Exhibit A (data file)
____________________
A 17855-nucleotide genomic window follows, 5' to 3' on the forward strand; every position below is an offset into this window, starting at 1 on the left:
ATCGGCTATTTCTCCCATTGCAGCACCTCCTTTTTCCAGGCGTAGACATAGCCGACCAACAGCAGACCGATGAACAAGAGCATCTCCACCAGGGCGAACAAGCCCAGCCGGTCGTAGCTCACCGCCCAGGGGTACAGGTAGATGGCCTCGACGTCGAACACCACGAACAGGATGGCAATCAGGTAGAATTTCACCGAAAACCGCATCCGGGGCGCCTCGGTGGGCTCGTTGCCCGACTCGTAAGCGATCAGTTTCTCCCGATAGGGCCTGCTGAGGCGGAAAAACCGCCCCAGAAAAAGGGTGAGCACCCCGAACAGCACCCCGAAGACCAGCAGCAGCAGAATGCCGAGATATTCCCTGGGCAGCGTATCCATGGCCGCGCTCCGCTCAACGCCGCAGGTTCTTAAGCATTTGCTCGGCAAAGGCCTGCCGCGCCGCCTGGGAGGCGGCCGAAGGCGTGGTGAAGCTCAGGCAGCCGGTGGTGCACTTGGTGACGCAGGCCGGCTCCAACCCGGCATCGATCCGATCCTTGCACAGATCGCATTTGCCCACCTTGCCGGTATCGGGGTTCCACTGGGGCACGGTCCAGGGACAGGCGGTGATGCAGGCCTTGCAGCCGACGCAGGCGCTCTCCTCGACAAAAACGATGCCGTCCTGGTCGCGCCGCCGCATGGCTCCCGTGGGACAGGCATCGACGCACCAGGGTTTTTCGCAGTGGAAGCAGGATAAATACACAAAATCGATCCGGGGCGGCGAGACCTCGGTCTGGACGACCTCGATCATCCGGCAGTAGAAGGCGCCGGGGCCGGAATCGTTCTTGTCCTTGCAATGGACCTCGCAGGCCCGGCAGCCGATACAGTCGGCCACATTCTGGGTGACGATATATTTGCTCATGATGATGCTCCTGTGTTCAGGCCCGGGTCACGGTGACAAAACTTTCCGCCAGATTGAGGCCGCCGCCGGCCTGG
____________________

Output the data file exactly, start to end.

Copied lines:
A 17855-nucleotide genomic window follows, 5' to 3' on the forward strand; every position below is an offset into this window, starting at 1 on the left:
ATCGGCTATTTCTCCCATTGCAGCACCTCCTTTTTCCAGGCGTAGACATAGCCGACCAACAGCAGACCGATGAACAAGAGCATCTCCACCAGGGCGAACAAGCCCAGCCGGTCGTAGCTCACCGCCCAGGGGTACAGGTAGATGGCCTCGACGTCGAACACCACGAACAGGATGGCAATCAGGTAGAATTTCACCGAAAACCGCATCCGGGGCGCCTCGGTGGGCTCGTTGCCCGACTCGTAAGCGATCAGTTTCTCCCGATAGGGCCTGCTGAGGCGGAAAAACCGCCCCAGAAAAAGGGTGAGCACCCCGAACAGCACCCCGAAGACCAGCAGCAGCAGAATGCCGAGATATTCCCTGGGCAGCGTATCCATGGCCGCGCTCCGCTCAACGCCGCAGGTTCTTAAGCATTTGCTCGGCAAAGGCCTGCCGCGCCGCCTGGGAGGCGGCCGAAGGCGTGGTGAAGCTCAGGCAGCCGGTGGTGCACTTGGTGACGCAGGCCGGCTCCAACCCGGCATCGATCCGATCCTTGCACAGATCGCATTTGCCCACCTTGCCGGTATCGGGGTTCCACTGGGGCACGGTCCAGGGACAGGCGGTGATGCAGGCCTTGCAGCCGACGCAGGCGCTCTCCTCGACAAAAACGATGCCGTCCTGGTCGCGCCGCCGCATGGCTCCCGTGGGACAGGCATCGACGCACCAGGGTTTTTCGCAGTGGAAGCAGGATAAATACACAAAATCGATCCGGGGCGGCGAGACCTCGGTCTGGACGACCTCGATCATCCGGCAGTAGAAGGCGCCGGGGCCGGAATCGTTCTTGTCCTTGCAATGGACCTCGCAGGCCCGGCAGCCGATACAGTCGGCCACATTCTGGGTGACGATATATTTGCTCATGATGATGCTCCTGTGTTCAGGCCCGGGTCACGGTGACAAAACTTTCCGCCAGATTGAGGCCGCCGCCGGCCTGG